Furnace Not Working? Try These DIY Heating Repair Tips

Having problems with your furnace not working? A furnace that isn’t heating well, isn’t heating at all, or just plain won’t turn on is a huge problem, especially when it’s cold outside. But these DIY heating repair tips might be able to save you the cost of a big heating repair bill -- and get your furnace back up and running faster, too. 



Check the Thermostat and the Filters

A surprising number of apparent furnace malfunctions occur because the homeowner hasn’t set the thermostat to “heat.” Double-check your thermostat settings and make sure it’s set to “heat” with the fan set to “auto” or “on.” If it still won’t kick on, raise the temperature five degrees. Make sure your heating registers are open and check your HVAC filter -- a dirty HVAC filter can reduce efficiency and keep your furnace from working properly. 

If your HVAC filter is visibly dirty, you should change it now. If you haven’t changed it in the past six months, change it anyway, even if your furnace kicks on. HVAC filters should be changed every one to six months. Change them more often if you have pets or someone in your home has allergies, asthma, or other respiratory issues. Change them less often if you are pet-free and no one in your household has any breathing problems.

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Reset the Electrical Circuit Breaker

If your furnace won’t kick on at all, check the circuit breaker before you call a service professional. A furnace that won’t turn on is often the result of problems with the thermostat, or in the case of a gas furnace, an extinguished pilot light. However, a blown fuse or tripped circuit can also be the problem, and that’s a heater repair that’s easy enough to make on your own. Replace the fuse and reset the tripped breaker, then see if your furnace kicks on. 

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Check the Pilot Light

If you have a gas furnace, it probably uses a pilot light to ignite the gas burner. If your furnace isn’t heating or won’t come on, you should check to make sure the pilot light is burning.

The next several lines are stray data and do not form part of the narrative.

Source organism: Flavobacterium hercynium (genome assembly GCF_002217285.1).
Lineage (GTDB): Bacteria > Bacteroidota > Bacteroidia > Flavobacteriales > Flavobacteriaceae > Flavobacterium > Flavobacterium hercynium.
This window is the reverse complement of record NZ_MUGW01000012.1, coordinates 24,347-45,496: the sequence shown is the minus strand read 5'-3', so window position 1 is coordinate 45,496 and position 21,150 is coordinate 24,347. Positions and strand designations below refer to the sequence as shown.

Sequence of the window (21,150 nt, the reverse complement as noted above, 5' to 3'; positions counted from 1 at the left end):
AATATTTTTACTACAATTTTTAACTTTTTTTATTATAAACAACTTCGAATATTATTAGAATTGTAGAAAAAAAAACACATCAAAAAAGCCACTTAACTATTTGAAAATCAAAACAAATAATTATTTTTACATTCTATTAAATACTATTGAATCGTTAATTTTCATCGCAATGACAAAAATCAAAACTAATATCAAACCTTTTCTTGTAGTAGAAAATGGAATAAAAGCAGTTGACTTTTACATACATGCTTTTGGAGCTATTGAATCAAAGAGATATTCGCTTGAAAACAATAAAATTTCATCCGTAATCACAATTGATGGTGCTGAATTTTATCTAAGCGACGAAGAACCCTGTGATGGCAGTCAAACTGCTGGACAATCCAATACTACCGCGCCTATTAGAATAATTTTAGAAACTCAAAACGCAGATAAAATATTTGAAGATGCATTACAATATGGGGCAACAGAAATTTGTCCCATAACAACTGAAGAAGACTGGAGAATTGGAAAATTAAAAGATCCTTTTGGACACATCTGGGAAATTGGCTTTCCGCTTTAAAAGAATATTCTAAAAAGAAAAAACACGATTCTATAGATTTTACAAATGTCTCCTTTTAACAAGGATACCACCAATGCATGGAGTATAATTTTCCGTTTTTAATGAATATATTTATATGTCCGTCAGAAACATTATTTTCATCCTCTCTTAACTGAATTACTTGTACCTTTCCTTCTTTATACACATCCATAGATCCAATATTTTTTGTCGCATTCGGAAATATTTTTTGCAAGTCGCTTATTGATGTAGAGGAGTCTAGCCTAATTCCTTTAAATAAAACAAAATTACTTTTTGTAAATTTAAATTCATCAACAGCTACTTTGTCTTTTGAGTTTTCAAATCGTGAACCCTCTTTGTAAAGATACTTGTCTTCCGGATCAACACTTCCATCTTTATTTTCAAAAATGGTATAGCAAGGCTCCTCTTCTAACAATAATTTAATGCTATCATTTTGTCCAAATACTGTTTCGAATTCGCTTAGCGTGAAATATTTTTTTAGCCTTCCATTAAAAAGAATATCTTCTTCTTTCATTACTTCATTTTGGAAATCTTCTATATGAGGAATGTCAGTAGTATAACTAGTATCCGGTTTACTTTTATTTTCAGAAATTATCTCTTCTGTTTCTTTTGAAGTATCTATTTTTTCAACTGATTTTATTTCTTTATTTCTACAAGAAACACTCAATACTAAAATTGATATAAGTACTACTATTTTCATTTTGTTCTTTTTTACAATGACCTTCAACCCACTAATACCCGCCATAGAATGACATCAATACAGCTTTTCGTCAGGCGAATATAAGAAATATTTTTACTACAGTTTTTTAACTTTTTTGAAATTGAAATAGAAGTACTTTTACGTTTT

If you’re lucky, performing your DIY heater repair will be a simple matter of relighting the pilot light. There should be instructions on your furnace to help you. Most newer units are going to have an electric igniter for the pilot, which makes relighting it super easy.

To relight your pilot light, turn the gas valve off and leave it that way for five minutes in order for any residual gas in the air to disperse. When you’re ready to proceed, turn the gas valve to the pilot position. There should be a red button that you can press to prompt the flow of gas from the pilot burner. Press this button and hold it down for 30 to 60 seconds, while using a long match or barbecue lighter to light the gas coming out of the pilot burner. Keep holding the button down for the full 30 to 60 seconds after the pilot light is burning again, so that the thermocouple can warm up and start generating voltage.

If your pilot light won’t stay lit, you can try adjusting the flame adjustment screw, if your pilot light has one. Follow the manufacturer’s instructions for making this adjustment to your unit. If nothing you try gets the pilot light to stay lit, you need to call a professional -- you probably need a new thermocouple. 

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Reset the Ignition Control Module

If you have an electric-ignition furnace, you may need to reset the ignition control module. This is the equivalent of re-lighting the pilot light. It’s as simple as turning off power to the furnace at the circuit breaker, and then turning it back on again. Listen for the spark of your furnace igniting and check for the glow of the hot surface igniter. If your furnace kicks off again right away, or doesn’t get hot enough to start heating, then you most likely need to clean the flame sensor.  

DIY tips are for informational purposes only. Please be sure to take the appropriate safety precautions and ensure your project complies with any applicable federal, state, or local laws and regulations. 

AHS assumes no responsibility, and specifically disclaims all liability, for your use of any and all information contained herein.

AHS assumes no responsibility, and specifically disclaims all liability, for your use of any and all information contained herein.

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New Jersey Residents: The product being offered is a service contract and is separate and distinct from any product or service warranty which may be provided by the home builder or manufacturer.